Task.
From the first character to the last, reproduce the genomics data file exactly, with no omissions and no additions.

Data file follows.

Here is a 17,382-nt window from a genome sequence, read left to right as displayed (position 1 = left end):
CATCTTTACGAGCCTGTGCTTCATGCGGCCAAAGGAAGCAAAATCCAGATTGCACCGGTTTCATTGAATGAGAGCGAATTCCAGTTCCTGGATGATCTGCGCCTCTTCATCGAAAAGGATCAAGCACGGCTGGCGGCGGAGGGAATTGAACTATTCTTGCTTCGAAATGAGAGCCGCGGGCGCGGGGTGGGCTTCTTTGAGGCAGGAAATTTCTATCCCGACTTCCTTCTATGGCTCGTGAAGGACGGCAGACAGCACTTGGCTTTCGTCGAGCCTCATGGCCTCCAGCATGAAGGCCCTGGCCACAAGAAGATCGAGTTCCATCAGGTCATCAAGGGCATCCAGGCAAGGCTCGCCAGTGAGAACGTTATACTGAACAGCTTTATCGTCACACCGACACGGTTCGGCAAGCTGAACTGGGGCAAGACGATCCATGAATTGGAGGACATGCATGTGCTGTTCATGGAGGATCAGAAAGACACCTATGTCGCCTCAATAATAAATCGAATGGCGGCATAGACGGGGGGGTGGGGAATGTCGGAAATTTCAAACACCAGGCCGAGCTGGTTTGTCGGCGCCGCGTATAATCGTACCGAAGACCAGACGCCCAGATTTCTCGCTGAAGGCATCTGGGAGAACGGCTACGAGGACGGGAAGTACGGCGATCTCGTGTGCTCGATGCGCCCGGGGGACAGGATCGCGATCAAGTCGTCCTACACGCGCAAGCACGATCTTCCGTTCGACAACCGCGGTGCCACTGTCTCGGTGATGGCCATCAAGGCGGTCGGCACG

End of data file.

Here is a 17,382-nt window from a genome sequence, read left to right as displayed (position 1 = left end):
CATCTTTACGAGCCTGTGCTTCATGCGGCCAAAGGAAGCAAAATCCAGATTGCACCGGTTTCATTGAATGAGAGCGAATTCCAGTTCCTGGATGATCTGCGCCTCTTCATCGAAAAGGATCAAGCACGGCTGGCGGCGGAGGGAATTGAACTATTCTTGCTTCGAAATGAGAGCCGCGGGCGCGGGGTGGGCTTCTTTGAGGCAGGAAATTTCTATCCCGACTTCCTTCTATGGCTCGTGAAGGACGGCAGACAGCACTTGGCTTTCGTCGAGCCTCATGGCCTCCAGCATGAAGGCCCTGGCCACAAGAAGATCGAGTTCCATCAGGTCATCAAGGGCATCCAGGCAAGGCTCGCCAGTGAGAACGTTATACTGAACAGCTTTATCGTCACACCGACACGGTTCGGCAAGCTGAACTGGGGCAAGACGATCCATGAATTGGAGGACATGCATGTGCTGTTCATGGAGGATCAGAAAGACACCTATGTCGCCTCAATAATAAATCGAATGGCGGCATAGACGGGGGGGTGGGGAATGTCGGAAATTTCAAACACCAGGCCGAGCTGGTTTGTCGGCGCCGCGTATAATCGTACCGAAGACCAGACGCCCAGATTTCTCGCTGAAGGCATCTGGGAGAACGGCTACGAGGACGGGAAGTACGGCGATCTCGTGTGCTCGATGCGCCCGGGGGACAGGATCGCGATCAAGTCGTCCTACACGCGCAAGCACGATCTTCCGTTCGACAACCGCGGTGCCACTGTCTCGGTGATGGCCATCAAGGCGGTCGGCACG